CL: We're advancing our v6 plans across multiple networks, one of those wireless. However, if I look at the end-node IPv6-ready state, I would say it's the furthest behind in the wireless world. In the mobile space, there's very few platforms, and none of the ones that are "painful" from an address-utilization standpoint are v6-ready. And the interesting bit is, it was the mobile guys who were pushing really hard to get v6 out the door, but now it's those very same end-nodes that are not ready to consume an IPv6 address or use an IPv6 interface.
Mallik Arjun Rao: From a mobile operator perspective in India, the IPv6 requirement will primarily be driven through mobile once the 3G launches happen next year. Most of our core, including MPLS, is IPv6-ready, because all these nodes have been built in the last 34 to 36 months. So most of my infrastructure is capable of IPv6.
Fred, does the mobile industry have enough time to get everything sorted out?
FB: I think that they probably have time, but they need to get their behinds in gear. From people that I know, it sounds like Nokia's a little bit further ahead than some of the other 3G vendors, and I know that they've all got a lot of plans in place to do stuff. But you're right to say that they're behind.
What are the top challenges that still need to be addressed in order to get IPv6-ready?
FB: We just did a survey in the IETF of ISPs and other people who are running such networks. The comments we got back was that those who believed that there was an issue with v4 were moving to v6, and that there were ISPs that believed that we would never run out of IPv4 address and had absolutely no plan for it. And that remains true right now. Those who want to bet that way, I think they're silly. But it's their bet. Somebody has to go out and do some education and convince people.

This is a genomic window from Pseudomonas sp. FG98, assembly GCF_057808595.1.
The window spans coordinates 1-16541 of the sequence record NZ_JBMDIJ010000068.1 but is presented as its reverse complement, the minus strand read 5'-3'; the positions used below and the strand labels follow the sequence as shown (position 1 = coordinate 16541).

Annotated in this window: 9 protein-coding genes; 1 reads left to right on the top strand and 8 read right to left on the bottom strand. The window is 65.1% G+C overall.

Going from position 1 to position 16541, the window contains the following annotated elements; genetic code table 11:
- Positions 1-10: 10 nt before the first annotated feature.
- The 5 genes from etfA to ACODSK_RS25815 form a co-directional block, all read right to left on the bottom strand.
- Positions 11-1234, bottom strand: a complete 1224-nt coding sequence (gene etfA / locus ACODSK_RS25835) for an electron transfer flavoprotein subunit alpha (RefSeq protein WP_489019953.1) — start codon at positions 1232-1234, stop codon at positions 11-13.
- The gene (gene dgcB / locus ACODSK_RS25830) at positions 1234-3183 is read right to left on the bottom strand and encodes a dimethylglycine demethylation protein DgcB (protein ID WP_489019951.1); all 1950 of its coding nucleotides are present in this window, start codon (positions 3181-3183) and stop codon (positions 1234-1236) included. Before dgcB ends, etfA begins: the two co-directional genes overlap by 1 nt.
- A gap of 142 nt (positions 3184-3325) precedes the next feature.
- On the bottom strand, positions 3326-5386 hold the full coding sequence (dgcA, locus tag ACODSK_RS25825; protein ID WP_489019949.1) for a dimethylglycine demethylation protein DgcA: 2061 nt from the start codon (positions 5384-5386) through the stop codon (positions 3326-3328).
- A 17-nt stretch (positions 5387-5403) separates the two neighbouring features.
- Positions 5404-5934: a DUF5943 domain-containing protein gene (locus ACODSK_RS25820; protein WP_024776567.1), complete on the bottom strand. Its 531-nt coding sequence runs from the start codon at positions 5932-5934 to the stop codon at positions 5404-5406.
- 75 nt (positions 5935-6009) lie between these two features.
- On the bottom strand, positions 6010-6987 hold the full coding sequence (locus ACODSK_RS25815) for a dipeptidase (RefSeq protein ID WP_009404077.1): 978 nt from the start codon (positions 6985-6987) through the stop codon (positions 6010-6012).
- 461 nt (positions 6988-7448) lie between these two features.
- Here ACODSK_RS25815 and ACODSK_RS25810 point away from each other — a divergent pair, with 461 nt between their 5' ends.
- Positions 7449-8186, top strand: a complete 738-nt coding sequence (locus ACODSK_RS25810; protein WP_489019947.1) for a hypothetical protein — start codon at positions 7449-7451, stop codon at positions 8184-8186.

TC: One issue for us is that a lot of people within my company think that the NAT gateway will be able to prolong and extend v4 so that we don't have to really deploy v6 on every front right away. The problem right now is that NAT doesn't work 100%. We know for a fact, when we deploy, 10% of our customers are using applications that NAT cannot support or will not support. We get complaints from the call center asking us to fix some of these problems already and we can't. So I've been telling them that NAT is not the way to go, but there are still people within my company that think deploying NAT will work.
MAR: The issue for us is the timing: When do we really start seeing and thinking about it then getting it deployed? When do we really see the implementation happening?
CL: Internally, my biggest concern is probably the OSS/BSS systems, just like it is for any network project that has nothing to do with whether it's v4, v6, a new platform - it's always the OSS/BSS that catches you out. The other big one is the lack of a good solution for the legacy v4 nodes on the client side of the network. I'm not so much worried about v6- and v4-only content. My concern is the v4 nodes in someone's home: the media player, etc - the consumer electronics devices that are not going to get replaced for years. The fact that the industry is just now starting to address this is a problem.